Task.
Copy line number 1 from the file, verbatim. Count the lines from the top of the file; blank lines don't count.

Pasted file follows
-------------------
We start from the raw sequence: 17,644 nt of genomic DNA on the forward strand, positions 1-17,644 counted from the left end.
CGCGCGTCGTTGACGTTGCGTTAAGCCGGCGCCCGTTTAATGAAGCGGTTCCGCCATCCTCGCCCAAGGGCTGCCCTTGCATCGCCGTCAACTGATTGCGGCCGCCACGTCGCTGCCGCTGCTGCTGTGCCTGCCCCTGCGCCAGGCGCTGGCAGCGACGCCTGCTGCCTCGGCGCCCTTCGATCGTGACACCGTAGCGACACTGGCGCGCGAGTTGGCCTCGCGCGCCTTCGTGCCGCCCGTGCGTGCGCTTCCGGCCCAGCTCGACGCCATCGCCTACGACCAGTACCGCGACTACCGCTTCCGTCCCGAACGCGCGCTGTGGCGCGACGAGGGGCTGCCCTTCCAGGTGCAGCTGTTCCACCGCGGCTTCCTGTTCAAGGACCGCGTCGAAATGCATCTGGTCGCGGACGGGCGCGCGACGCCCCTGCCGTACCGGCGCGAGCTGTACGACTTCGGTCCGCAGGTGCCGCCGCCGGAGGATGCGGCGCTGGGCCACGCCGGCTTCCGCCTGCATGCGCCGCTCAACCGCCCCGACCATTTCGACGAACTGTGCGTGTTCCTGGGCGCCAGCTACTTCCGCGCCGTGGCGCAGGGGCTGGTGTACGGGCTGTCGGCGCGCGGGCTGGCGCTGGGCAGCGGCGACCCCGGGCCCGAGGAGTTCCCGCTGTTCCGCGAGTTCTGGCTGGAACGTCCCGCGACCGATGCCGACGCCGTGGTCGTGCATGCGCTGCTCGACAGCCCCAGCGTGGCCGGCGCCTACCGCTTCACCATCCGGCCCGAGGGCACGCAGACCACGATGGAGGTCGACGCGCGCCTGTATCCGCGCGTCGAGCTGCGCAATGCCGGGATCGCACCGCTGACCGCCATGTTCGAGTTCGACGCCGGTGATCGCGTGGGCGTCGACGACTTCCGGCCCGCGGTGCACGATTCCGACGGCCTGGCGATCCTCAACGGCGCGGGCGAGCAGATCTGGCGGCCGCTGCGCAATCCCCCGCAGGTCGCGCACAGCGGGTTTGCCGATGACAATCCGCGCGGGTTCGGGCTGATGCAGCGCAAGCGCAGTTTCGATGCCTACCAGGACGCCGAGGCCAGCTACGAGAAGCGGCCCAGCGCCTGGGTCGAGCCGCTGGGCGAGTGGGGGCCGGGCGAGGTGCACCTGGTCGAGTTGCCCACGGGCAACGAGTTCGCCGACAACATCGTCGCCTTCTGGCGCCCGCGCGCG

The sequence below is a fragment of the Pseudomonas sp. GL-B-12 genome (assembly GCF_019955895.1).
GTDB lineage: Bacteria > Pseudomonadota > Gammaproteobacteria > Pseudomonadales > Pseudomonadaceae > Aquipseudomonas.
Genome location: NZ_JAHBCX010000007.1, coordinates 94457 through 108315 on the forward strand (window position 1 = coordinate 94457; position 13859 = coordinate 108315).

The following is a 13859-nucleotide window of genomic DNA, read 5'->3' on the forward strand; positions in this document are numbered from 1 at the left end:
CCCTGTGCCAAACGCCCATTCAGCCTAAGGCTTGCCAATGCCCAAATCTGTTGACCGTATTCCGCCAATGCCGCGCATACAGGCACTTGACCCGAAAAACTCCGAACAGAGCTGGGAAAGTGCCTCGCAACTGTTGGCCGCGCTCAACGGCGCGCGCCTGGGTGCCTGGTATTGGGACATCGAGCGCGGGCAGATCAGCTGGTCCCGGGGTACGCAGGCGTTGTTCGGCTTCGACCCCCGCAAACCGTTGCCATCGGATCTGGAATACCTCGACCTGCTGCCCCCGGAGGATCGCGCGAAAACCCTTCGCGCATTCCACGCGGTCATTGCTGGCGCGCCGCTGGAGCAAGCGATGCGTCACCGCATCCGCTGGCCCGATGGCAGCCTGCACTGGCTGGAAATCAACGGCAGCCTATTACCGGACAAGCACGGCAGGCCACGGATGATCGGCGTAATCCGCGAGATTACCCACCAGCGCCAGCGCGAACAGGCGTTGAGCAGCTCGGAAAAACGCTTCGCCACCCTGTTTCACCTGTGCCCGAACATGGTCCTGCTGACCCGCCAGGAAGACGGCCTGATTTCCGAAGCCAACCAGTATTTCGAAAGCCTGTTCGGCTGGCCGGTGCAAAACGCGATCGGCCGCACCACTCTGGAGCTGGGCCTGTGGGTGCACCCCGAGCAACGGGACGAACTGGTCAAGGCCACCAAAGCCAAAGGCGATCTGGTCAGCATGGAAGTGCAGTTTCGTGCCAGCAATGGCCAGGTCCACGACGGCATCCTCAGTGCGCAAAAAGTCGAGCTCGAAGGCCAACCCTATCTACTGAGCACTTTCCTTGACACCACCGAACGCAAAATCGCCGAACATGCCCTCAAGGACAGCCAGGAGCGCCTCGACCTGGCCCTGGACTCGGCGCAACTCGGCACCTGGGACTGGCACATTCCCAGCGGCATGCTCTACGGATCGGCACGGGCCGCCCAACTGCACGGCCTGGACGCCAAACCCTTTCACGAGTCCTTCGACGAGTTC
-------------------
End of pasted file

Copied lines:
We start from the raw sequence: 17,644 nt of genomic DNA on the forward strand, positions 1-17,644 counted from the left end.